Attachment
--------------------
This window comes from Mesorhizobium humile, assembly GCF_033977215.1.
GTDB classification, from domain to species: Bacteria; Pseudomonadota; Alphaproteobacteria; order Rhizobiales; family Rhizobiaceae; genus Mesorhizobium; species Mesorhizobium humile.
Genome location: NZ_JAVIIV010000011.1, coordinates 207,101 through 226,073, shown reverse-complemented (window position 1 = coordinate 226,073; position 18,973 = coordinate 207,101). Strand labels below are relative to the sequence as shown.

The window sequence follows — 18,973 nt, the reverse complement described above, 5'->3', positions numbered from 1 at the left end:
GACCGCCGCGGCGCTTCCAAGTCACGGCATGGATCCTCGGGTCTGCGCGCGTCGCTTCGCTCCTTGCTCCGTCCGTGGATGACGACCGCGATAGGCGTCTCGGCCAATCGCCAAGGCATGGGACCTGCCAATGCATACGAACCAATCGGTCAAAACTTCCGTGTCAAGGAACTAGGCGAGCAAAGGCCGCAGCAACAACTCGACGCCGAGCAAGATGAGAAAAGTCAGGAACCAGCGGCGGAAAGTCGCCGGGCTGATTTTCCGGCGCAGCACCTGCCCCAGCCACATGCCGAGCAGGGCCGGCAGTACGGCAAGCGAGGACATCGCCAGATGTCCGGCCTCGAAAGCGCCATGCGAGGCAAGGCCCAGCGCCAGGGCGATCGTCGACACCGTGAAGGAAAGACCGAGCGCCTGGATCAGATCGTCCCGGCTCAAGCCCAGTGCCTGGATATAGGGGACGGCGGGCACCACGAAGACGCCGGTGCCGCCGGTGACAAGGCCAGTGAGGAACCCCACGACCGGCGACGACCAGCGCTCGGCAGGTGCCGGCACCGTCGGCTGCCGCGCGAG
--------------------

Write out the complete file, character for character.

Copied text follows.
This window comes from Mesorhizobium humile, assembly GCF_033977215.1.
GTDB classification, from domain to species: Bacteria; Pseudomonadota; Alphaproteobacteria; order Rhizobiales; family Rhizobiaceae; genus Mesorhizobium; species Mesorhizobium humile.
Genome location: NZ_JAVIIV010000011.1, coordinates 207,101 through 226,073, shown reverse-complemented (window position 1 = coordinate 226,073; position 18,973 = coordinate 207,101). Strand labels below are relative to the sequence as shown.

The window sequence follows — 18,973 nt, the reverse complement described above, 5'->3', positions numbered from 1 at the left end:
GACCGCCGCGGCGCTTCCAAGTCACGGCATGGATCCTCGGGTCTGCGCGCGTCGCTTCGCTCCTTGCTCCGTCCGTGGATGACGACCGCGATAGGCGTCTCGGCCAATCGCCAAGGCATGGGACCTGCCAATGCATACGAACCAATCGGTCAAAACTTCCGTGTCAAGGAACTAGGCGAGCAAAGGCCGCAGCAACAACTCGACGCCGAGCAAGATGAGAAAAGTCAGGAACCAGCGGCGGAAAGTCGCCGGGCTGATTTTCCGGCGCAGCACCTGCCCCAGCCACATGCCGAGCAGGGCCGGCAGTACGGCAAGCGAGGACATCGCCAGATGTCCGGCCTCGAAAGCGCCATGCGAGGCAAGGCCCAGCGCCAGGGCGATCGTCGACACCGTGAAGGAAAGACCGAGCGCCTGGATCAGATCGTCCCGGCTCAAGCCCAGTGCCTGGATATAGGGGACGGCGGGCACCACGAAGACGCCGGTGCCGCCGGTGACAAGGCCAGTGAGGAACCCCACGACCGGCGACGACCAGCGCTCGGCAGGTGCCGGCACCGTCGGCTGCCGCGCGAG